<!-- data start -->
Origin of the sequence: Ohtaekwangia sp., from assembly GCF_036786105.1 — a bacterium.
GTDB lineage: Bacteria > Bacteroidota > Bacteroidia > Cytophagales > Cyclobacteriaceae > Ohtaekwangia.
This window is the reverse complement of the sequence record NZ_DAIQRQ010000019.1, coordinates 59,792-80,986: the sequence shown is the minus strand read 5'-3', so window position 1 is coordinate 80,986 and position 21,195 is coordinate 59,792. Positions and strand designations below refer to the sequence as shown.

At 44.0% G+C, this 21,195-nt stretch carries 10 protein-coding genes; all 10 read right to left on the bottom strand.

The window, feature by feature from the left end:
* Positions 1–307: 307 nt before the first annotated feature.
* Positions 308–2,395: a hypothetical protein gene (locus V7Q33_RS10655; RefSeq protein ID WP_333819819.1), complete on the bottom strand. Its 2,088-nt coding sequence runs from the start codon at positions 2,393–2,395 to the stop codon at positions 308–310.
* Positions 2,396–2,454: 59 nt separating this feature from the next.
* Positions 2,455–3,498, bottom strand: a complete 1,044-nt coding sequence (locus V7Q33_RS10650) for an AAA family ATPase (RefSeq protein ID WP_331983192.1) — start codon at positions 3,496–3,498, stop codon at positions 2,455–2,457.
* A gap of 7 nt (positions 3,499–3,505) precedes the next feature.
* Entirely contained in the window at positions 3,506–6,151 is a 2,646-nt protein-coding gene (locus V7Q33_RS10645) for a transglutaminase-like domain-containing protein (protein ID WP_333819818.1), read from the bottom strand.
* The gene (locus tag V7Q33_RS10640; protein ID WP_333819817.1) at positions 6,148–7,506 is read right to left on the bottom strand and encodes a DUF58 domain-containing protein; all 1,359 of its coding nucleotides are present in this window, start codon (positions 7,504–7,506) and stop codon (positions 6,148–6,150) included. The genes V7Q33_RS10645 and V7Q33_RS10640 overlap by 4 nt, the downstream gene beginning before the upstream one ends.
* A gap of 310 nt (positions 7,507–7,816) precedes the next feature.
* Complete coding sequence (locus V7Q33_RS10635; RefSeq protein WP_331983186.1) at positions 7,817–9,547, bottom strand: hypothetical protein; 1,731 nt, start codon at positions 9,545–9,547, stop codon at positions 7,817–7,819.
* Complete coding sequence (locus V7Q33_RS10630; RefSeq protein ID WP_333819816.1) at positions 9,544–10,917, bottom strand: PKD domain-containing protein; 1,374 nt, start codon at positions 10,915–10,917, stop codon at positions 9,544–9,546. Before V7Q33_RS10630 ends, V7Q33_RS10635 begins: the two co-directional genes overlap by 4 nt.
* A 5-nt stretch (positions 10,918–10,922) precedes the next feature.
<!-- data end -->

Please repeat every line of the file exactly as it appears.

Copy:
Origin of the sequence: Ohtaekwangia sp., from assembly GCF_036786105.1 — a bacterium.
GTDB lineage: Bacteria > Bacteroidota > Bacteroidia > Cytophagales > Cyclobacteriaceae > Ohtaekwangia.
This window is the reverse complement of the sequence record NZ_DAIQRQ010000019.1, coordinates 59,792-80,986: the sequence shown is the minus strand read 5'-3', so window position 1 is coordinate 80,986 and position 21,195 is coordinate 59,792. Positions and strand designations below refer to the sequence as shown.

At 44.0% G+C, this 21,195-nt stretch carries 10 protein-coding genes; all 10 read right to left on the bottom strand.

The window, feature by feature from the left end:
* Positions 1–307: 307 nt before the first annotated feature.
* Positions 308–2,395: a hypothetical protein gene (locus V7Q33_RS10655; RefSeq protein ID WP_333819819.1), complete on the bottom strand. Its 2,088-nt coding sequence runs from the start codon at positions 2,393–2,395 to the stop codon at positions 308–310.
* Positions 2,396–2,454: 59 nt separating this feature from the next.
* Positions 2,455–3,498, bottom strand: a complete 1,044-nt coding sequence (locus V7Q33_RS10650) for an AAA family ATPase (RefSeq protein ID WP_331983192.1) — start codon at positions 3,496–3,498, stop codon at positions 2,455–2,457.
* A gap of 7 nt (positions 3,499–3,505) precedes the next feature.
* Entirely contained in the window at positions 3,506–6,151 is a 2,646-nt protein-coding gene (locus V7Q33_RS10645) for a transglutaminase-like domain-containing protein (protein ID WP_333819818.1), read from the bottom strand.
* The gene (locus tag V7Q33_RS10640; protein ID WP_333819817.1) at positions 6,148–7,506 is read right to left on the bottom strand and encodes a DUF58 domain-containing protein; all 1,359 of its coding nucleotides are present in this window, start codon (positions 7,504–7,506) and stop codon (positions 6,148–6,150) included. The genes V7Q33_RS10645 and V7Q33_RS10640 overlap by 4 nt, the downstream gene beginning before the upstream one ends.
* A gap of 310 nt (positions 7,507–7,816) precedes the next feature.
* Complete coding sequence (locus V7Q33_RS10635; RefSeq protein WP_331983186.1) at positions 7,817–9,547, bottom strand: hypothetical protein; 1,731 nt, start codon at positions 9,545–9,547, stop codon at positions 7,817–7,819.
* Complete coding sequence (locus V7Q33_RS10630; RefSeq protein ID WP_333819816.1) at positions 9,544–10,917, bottom strand: PKD domain-containing protein; 1,374 nt, start codon at positions 10,915–10,917, stop codon at positions 9,544–9,546. Before V7Q33_RS10630 ends, V7Q33_RS10635 begins: the two co-directional genes overlap by 4 nt.
* A 5-nt stretch (positions 10,918–10,922) precedes the next feature.